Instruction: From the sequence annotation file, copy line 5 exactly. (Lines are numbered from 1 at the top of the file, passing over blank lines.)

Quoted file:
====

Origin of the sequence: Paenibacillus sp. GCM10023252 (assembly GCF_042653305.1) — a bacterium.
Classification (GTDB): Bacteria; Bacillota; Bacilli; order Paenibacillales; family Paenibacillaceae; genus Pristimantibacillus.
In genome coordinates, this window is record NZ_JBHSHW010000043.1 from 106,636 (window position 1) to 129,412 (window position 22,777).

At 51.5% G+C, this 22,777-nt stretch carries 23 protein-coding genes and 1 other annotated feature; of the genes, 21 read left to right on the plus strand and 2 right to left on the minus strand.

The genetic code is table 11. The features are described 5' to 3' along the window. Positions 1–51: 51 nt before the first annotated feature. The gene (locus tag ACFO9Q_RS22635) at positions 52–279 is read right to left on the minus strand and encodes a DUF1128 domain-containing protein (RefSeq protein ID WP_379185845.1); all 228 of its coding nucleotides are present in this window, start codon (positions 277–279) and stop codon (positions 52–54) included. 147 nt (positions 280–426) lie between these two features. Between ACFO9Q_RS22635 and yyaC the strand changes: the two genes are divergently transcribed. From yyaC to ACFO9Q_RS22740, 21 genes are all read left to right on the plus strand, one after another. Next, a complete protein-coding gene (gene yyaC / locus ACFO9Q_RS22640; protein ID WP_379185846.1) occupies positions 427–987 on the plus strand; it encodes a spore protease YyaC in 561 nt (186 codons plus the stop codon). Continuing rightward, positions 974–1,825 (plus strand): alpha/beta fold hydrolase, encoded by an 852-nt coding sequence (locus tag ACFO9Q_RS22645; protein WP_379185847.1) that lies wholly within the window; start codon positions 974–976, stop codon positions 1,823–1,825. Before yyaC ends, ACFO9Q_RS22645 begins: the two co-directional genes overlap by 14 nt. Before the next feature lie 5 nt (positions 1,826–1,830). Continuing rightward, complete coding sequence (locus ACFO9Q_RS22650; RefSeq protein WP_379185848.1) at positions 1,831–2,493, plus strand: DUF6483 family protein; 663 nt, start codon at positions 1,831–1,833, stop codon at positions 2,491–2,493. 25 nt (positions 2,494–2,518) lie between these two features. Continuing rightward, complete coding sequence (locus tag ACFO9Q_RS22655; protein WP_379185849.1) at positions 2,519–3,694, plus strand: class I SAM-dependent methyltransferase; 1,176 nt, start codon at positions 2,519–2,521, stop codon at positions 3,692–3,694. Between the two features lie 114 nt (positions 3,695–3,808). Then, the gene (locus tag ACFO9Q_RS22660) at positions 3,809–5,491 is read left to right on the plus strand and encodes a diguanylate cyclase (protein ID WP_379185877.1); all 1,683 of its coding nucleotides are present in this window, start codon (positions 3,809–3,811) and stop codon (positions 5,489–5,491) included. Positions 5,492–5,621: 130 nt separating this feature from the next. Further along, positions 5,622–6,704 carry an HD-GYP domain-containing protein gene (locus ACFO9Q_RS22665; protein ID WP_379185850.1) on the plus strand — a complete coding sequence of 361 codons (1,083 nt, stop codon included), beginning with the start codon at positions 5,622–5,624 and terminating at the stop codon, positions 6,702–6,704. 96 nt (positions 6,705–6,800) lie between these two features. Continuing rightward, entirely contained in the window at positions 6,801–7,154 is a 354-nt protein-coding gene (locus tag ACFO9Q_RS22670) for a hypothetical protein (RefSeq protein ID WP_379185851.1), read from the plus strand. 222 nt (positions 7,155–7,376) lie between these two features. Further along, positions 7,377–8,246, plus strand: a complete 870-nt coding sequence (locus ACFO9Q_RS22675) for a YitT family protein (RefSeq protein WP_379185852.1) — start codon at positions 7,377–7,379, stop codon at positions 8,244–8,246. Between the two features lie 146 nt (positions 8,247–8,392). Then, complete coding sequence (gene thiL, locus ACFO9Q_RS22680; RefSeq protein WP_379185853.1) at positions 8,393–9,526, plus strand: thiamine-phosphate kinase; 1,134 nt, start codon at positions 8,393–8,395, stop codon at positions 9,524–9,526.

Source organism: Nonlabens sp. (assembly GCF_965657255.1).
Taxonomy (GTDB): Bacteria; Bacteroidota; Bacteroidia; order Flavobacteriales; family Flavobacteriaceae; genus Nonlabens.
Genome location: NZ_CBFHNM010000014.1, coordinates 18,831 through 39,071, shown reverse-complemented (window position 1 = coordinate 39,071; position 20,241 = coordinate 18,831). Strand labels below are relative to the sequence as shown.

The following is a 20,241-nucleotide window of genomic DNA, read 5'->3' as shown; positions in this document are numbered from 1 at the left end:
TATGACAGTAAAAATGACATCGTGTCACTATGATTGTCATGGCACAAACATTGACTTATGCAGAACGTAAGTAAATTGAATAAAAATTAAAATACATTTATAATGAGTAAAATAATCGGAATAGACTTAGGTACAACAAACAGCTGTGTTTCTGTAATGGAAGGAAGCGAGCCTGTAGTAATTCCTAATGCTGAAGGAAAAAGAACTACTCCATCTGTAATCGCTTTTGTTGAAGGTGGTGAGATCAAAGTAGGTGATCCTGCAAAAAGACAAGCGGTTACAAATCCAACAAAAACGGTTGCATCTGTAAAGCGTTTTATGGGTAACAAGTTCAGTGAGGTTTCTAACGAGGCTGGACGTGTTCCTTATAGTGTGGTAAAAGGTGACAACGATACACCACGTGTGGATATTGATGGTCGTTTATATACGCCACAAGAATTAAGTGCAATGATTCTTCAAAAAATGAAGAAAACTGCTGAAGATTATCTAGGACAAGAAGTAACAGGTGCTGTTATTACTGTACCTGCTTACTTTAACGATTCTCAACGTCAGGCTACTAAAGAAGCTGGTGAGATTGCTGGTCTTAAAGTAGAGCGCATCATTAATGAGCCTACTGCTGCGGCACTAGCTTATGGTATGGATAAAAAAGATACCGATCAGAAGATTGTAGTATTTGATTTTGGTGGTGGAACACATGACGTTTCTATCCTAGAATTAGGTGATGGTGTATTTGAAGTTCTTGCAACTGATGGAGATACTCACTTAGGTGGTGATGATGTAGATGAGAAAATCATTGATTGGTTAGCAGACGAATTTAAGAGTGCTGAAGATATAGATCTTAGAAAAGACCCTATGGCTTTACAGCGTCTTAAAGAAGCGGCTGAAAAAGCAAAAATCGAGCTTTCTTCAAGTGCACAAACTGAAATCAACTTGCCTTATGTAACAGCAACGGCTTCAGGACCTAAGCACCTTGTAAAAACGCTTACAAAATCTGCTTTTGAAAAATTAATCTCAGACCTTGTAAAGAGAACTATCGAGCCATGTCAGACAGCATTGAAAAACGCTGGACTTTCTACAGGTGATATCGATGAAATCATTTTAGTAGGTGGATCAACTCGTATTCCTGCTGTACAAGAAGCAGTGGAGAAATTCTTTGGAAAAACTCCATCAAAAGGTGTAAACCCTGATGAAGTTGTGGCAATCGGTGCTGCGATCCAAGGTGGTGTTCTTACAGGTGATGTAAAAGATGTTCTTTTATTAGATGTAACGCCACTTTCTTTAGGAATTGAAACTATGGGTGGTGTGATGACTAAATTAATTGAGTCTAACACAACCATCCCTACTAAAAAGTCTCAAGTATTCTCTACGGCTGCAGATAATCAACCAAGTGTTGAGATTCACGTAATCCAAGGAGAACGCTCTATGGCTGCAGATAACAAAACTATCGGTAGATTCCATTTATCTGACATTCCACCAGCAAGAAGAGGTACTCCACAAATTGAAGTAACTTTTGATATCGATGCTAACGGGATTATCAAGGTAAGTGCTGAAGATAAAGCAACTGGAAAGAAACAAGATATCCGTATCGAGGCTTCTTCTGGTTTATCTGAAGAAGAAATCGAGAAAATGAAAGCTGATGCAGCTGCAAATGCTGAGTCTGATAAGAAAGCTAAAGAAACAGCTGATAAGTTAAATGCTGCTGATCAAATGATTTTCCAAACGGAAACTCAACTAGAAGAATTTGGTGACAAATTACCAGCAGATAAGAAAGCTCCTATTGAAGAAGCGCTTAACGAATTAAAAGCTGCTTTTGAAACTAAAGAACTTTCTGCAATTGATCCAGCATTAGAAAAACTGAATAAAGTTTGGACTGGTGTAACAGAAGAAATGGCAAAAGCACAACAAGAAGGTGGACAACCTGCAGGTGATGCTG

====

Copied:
The genetic code is table 11. The features are described 5' to 3' along the window. Positions 1–51: 51 nt before the first annotated feature. The gene (locus tag ACFO9Q_RS22635) at positions 52–279 is read right to left on the minus strand and encodes a DUF1128 domain-containing protein (RefSeq protein ID WP_379185845.1); all 228 of its coding nucleotides are present in this window, start codon (positions 277–279) and stop codon (positions 52–54) included. 147 nt (positions 280–426) lie between these two features. Between ACFO9Q_RS22635 and yyaC the strand changes: the two genes are divergently transcribed. From yyaC to ACFO9Q_RS22740, 21 genes are all read left to right on the plus strand, one after another. Next, a complete protein-coding gene (gene yyaC / locus ACFO9Q_RS22640; protein ID WP_379185846.1) occupies positions 427–987 on the plus strand; it encodes a spore protease YyaC in 561 nt (186 codons plus the stop codon). Continuing rightward, positions 974–1,825 (plus strand): alpha/beta fold hydrolase, encoded by an 852-nt coding sequence (locus tag ACFO9Q_RS22645; protein WP_379185847.1) that lies wholly within the window; start codon positions 974–976, stop codon positions 1,823–1,825. Before yyaC ends, ACFO9Q_RS22645 begins: the two co-directional genes overlap by 14 nt. Before the next feature lie 5 nt (positions 1,826–1,830). Continuing rightward, complete coding sequence (locus ACFO9Q_RS22650; RefSeq protein WP_379185848.1) at positions 1,831–2,493, plus strand: DUF6483 family protein; 663 nt, start codon at positions 1,831–1,833, stop codon at positions 2,491–2,493. 25 nt (positions 2,494–2,518) lie between these two features. Continuing rightward, complete coding sequence (locus tag ACFO9Q_RS22655; protein WP_379185849.1) at positions 2,519–3,694, plus strand: class I SAM-dependent methyltransferase; 1,176 nt, start codon at positions 2,519–2,521, stop codon at positions 3,692–3,694. Between the two features lie 114 nt (positions 3,695–3,808). Then, the gene (locus tag ACFO9Q_RS22660) at positions 3,809–5,491 is read left to right on the plus strand and encodes a diguanylate cyclase (protein ID WP_379185877.1); all 1,683 of its coding nucleotides are present in this window, start codon (positions 3,809–3,811) and stop codon (positions 5,489–5,491) included. Positions 5,492–5,621: 130 nt separating this feature from the next. Further along, positions 5,622–6,704 carry an HD-GYP domain-containing protein gene (locus ACFO9Q_RS22665; protein ID WP_379185850.1) on the plus strand — a complete coding sequence of 361 codons (1,083 nt, stop codon included), beginning with the start codon at positions 5,622–5,624 and terminating at the stop codon, positions 6,702–6,704. 96 nt (positions 6,705–6,800) lie between these two features. Continuing rightward, entirely contained in the window at positions 6,801–7,154 is a 354-nt protein-coding gene (locus tag ACFO9Q_RS22670) for a hypothetical protein (RefSeq protein ID WP_379185851.1), read from the plus strand. 222 nt (positions 7,155–7,376) lie between these two features. Further along, positions 7,377–8,246, plus strand: a complete 870-nt coding sequence (locus ACFO9Q_RS22675) for a YitT family protein (RefSeq protein WP_379185852.1) — start codon at positions 7,377–7,379, stop codon at positions 8,244–8,246. Between the two features lie 146 nt (positions 8,247–8,392). Then, complete coding sequence (gene thiL, locus ACFO9Q_RS22680; RefSeq protein WP_379185853.1) at positions 8,393–9,526, plus strand: thiamine-phosphate kinase; 1,134 nt, start codon at positions 8,393–8,395, stop codon at positions 9,524–9,526.